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Milwaukee Leaders Call for 'Ceasefire' Ahead of Surge in Summer Violence

Erin Toner

Milwaukee leaders kick off "Ceasefire Week," an effort to get would-be criminals to put down their guns.

On a warm Monday morning, Milwaukee Mayor Tom Barrett stood in front of Tabernacle Community Baptist Church and said he wanted to make sure the approaching summer is safe.

“You can see a house right over there. I want a city where a grandma can sit on that front porch and watch her grandkids play in the front yard this summer. And I want it on Medford, I want it on 22nd Street, I want it on 25th Street, I want it on every single street of this city,” Barrett says.

Violent crime typically surges here in the summer months, though it’s sneaking up a bit earlier this year. This past Sunday alone, two men were shot and killed in separate incidents. In one case, the shooter drew his gun after an argument at a bar.

Police Chief Ed Flynn calls it mindless violence.

“When you read the homicide reports and you see what the impetus for the deadly violence was…somebody’s girlfriend’s having a Facebook fight with somebody else’s girlfriend, and somebody gets murdered? Somebody gets punched in the nose, they go to their car and get a gun and murder somebody. Somebody gives somebody a dirty look – we call it ‘mean mugging’ – and somebody gets shot. It’s crazy,” Flynn says.

Flynn says over the past seven years, 729 people were murdered in Milwaukee, and nearly 4,000 others were shot, but survived. He says almost all of the victims and suspects were black males – average age, 24.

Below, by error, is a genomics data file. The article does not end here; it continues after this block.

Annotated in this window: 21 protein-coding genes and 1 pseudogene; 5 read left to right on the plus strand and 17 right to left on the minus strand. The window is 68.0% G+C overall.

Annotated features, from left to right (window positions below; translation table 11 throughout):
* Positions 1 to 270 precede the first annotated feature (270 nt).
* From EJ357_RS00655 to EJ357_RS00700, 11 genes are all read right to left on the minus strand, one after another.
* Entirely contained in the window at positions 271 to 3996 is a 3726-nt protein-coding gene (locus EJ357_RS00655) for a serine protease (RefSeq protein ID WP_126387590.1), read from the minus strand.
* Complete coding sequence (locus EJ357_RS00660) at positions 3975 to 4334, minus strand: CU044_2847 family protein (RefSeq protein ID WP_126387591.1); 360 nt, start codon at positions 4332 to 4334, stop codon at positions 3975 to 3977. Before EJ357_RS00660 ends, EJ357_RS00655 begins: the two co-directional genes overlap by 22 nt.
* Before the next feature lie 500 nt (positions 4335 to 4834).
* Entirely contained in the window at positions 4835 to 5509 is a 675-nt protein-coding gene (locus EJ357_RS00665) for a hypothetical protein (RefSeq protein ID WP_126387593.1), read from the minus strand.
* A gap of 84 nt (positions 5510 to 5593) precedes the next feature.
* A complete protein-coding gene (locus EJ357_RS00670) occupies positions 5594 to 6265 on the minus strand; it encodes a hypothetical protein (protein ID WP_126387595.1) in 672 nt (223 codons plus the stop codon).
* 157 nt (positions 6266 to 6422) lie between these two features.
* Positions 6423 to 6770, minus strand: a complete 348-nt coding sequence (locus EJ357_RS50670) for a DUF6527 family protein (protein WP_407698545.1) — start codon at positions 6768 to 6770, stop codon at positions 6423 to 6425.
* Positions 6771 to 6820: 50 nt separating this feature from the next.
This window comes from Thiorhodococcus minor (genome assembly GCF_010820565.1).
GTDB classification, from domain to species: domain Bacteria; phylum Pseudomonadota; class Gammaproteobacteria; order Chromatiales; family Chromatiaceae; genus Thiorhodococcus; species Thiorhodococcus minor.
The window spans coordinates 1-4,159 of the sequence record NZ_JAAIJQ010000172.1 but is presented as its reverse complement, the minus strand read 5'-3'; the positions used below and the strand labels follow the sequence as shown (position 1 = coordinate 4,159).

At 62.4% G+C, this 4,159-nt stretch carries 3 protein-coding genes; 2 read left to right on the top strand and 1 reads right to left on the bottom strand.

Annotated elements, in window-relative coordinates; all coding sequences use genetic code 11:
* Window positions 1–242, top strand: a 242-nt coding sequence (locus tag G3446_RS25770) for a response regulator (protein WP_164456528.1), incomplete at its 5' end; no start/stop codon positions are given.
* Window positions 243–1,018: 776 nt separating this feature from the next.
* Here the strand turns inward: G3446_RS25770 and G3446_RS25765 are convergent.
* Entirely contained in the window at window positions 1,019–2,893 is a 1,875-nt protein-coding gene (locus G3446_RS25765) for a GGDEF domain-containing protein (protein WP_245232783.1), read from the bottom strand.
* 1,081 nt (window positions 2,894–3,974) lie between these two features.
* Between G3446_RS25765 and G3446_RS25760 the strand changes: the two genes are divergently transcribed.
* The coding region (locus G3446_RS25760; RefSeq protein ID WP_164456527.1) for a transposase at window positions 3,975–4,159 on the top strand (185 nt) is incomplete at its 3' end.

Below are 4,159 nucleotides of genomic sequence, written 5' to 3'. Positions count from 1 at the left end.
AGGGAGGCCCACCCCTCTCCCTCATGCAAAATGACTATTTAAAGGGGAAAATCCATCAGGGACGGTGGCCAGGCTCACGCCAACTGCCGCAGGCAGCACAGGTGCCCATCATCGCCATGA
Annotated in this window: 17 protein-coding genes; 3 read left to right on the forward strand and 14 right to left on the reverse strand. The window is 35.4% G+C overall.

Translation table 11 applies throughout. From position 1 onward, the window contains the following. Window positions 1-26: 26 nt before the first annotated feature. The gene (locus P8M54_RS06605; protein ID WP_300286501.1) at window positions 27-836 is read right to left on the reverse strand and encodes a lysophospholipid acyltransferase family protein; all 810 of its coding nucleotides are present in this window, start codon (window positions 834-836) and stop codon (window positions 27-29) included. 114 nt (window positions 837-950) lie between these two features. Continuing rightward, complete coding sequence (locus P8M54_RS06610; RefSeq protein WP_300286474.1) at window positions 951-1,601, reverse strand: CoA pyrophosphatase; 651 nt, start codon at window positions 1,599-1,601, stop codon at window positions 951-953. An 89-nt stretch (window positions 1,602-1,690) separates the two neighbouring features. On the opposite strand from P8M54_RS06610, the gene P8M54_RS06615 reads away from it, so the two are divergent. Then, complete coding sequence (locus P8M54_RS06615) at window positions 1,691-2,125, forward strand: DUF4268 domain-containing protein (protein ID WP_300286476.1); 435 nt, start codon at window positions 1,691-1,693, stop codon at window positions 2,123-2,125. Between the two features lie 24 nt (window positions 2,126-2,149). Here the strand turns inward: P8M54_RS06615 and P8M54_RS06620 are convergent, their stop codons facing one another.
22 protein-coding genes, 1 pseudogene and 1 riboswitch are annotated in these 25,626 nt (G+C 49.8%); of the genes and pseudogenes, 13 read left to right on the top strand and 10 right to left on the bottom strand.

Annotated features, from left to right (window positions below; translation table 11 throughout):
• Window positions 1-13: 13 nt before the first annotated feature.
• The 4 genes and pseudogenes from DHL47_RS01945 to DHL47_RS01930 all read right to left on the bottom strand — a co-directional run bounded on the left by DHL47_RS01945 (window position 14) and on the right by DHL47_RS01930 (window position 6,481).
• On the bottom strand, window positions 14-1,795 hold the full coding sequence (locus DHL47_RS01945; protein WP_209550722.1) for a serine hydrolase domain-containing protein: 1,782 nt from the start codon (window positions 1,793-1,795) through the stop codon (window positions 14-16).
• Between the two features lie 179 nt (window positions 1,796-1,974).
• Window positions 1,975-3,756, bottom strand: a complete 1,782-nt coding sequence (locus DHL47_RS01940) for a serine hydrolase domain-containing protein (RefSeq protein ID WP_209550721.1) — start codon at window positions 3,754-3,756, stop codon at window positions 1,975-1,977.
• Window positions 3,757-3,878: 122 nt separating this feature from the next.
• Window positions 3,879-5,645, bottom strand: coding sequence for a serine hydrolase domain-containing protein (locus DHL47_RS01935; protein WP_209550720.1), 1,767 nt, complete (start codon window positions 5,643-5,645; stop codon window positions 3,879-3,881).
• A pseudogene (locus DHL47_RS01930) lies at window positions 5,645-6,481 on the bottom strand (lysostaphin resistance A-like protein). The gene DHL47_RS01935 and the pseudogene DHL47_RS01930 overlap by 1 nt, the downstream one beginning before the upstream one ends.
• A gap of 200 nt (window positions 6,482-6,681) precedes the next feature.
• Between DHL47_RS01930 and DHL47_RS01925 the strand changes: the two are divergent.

The chief says his department continually adjusts its strategies to fight the violence, including using technology to identify potential trouble spots and deploy officers. But Flynn says police can only do so much. He wants the community to send a strong message.

“We need grownups, we need adults, we need a community that says, no! You’re a punk if you need a gun to win a fight. You’re a jerk if you shoot somebody and wreck your life and wreck their life. No, we don’t respect you. You don’t deserve a monument of wet teddy bears and empty beer bottles. No!” Flynn says.

Credit Erin Toner
At a gun buyback event Saturday, people who turn in weapons will receive bank cards.

In an effort to get weapons off the streets, the city and the Milwaukee Clergy Coalition will host a gun buyback on Saturday from 10 a.m. to 2 p.m. at Tabernacle Community Baptist Church, 2500 W. Medford Ave.

John McVicker is pastor at Christ the King Baptist Church.

“We all are quite aware that this gun buyback campaign is not a panacea, it is not a cure-all for the problems plaguing our inner-city neighborhoods," McVicker says. "However, we do believe that it is a critical piece of a larger strategy to reclaim our neighborhoods and remove the infamous designation recently assigned to Milwaukee as being the 10th most dangerous city in America to live.”

McVicker says organizers have raised $53,000 to give bank cards to people to turn in weapons – $50 cards for a shotgun or rifle, $100 for a handgun and $200 for the return of an assault rifle.

“Turn in firearms for cash, no questions asked,” McVicker says.

A reporter asked Police Chief Ed Flynn if he believes those in the city who possess illegal guns, would actually surrender them.

“Probably not. Maybe when their back is turned, a family member will. That would be good,” Flynn says.

Milwaukee leaders say beyond the human toll of gun violence, it’s ravaging some neighborhoods’ economic prospects, driving businesses away and many jobs that could keep young people off the streets.

Ceasefire week concludes Sunday, when clergy will preach a common message of peace and non-violence.

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